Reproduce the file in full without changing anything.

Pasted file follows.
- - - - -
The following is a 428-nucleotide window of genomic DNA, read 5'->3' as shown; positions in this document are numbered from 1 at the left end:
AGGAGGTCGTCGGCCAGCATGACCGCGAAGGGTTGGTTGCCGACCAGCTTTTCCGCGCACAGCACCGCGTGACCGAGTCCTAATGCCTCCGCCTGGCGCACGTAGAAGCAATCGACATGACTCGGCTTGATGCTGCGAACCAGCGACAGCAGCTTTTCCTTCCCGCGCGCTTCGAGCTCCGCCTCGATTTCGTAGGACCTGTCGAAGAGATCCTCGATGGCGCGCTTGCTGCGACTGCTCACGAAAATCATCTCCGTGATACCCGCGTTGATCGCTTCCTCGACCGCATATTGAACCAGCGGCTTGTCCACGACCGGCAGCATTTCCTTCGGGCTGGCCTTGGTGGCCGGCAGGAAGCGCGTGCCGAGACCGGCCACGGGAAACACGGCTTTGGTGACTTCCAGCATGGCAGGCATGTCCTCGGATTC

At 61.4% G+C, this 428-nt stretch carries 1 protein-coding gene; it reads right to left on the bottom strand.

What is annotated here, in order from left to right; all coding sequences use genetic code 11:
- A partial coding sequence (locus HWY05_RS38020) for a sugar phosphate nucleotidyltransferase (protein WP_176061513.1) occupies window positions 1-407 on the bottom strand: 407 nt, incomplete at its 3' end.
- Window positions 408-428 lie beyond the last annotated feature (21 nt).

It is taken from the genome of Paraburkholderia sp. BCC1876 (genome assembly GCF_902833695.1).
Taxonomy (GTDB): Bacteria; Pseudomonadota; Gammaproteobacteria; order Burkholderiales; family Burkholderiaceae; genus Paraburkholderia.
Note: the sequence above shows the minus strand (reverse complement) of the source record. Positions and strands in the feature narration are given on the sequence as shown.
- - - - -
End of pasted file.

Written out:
The following is a 428-nucleotide window of genomic DNA, read 5'->3' as shown; positions in this document are numbered from 1 at the left end:
AGGAGGTCGTCGGCCAGCATGACCGCGAAGGGTTGGTTGCCGACCAGCTTTTCCGCGCACAGCACCGCGTGACCGAGTCCTAATGCCTCCGCCTGGCGCACGTAGAAGCAATCGACATGACTCGGCTTGATGCTGCGAACCAGCGACAGCAGCTTTTCCTTCCCGCGCGCTTCGAGCTCCGCCTCGATTTCGTAGGACCTGTCGAAGAGATCCTCGATGGCGCGCTTGCTGCGACTGCTCACGAAAATCATCTCCGTGATACCCGCGTTGATCGCTTCCTCGACCGCATATTGAACCAGCGGCTTGTCCACGACCGGCAGCATTTCCTTCGGGCTGGCCTTGGTGGCCGGCAGGAAGCGCGTGCCGAGACCGGCCACGGGAAACACGGCTTTGGTGACTTCCAGCATGGCAGGCATGTCCTCGGATTC

At 61.4% G+C, this 428-nt stretch carries 1 protein-coding gene; it reads right to left on the bottom strand.

What is annotated here, in order from left to right; all coding sequences use genetic code 11:
- A partial coding sequence (locus HWY05_RS38020) for a sugar phosphate nucleotidyltransferase (protein WP_176061513.1) occupies window positions 1-407 on the bottom strand: 407 nt, incomplete at its 3' end.
- Window positions 408-428 lie beyond the last annotated feature (21 nt).

It is taken from the genome of Paraburkholderia sp. BCC1876 (genome assembly GCF_902833695.1).
Taxonomy (GTDB): Bacteria; Pseudomonadota; Gammaproteobacteria; order Burkholderiales; family Burkholderiaceae; genus Paraburkholderia.
Note: the sequence above shows the minus strand (reverse complement) of the source record. Positions and strands in the feature narration are given on the sequence as shown.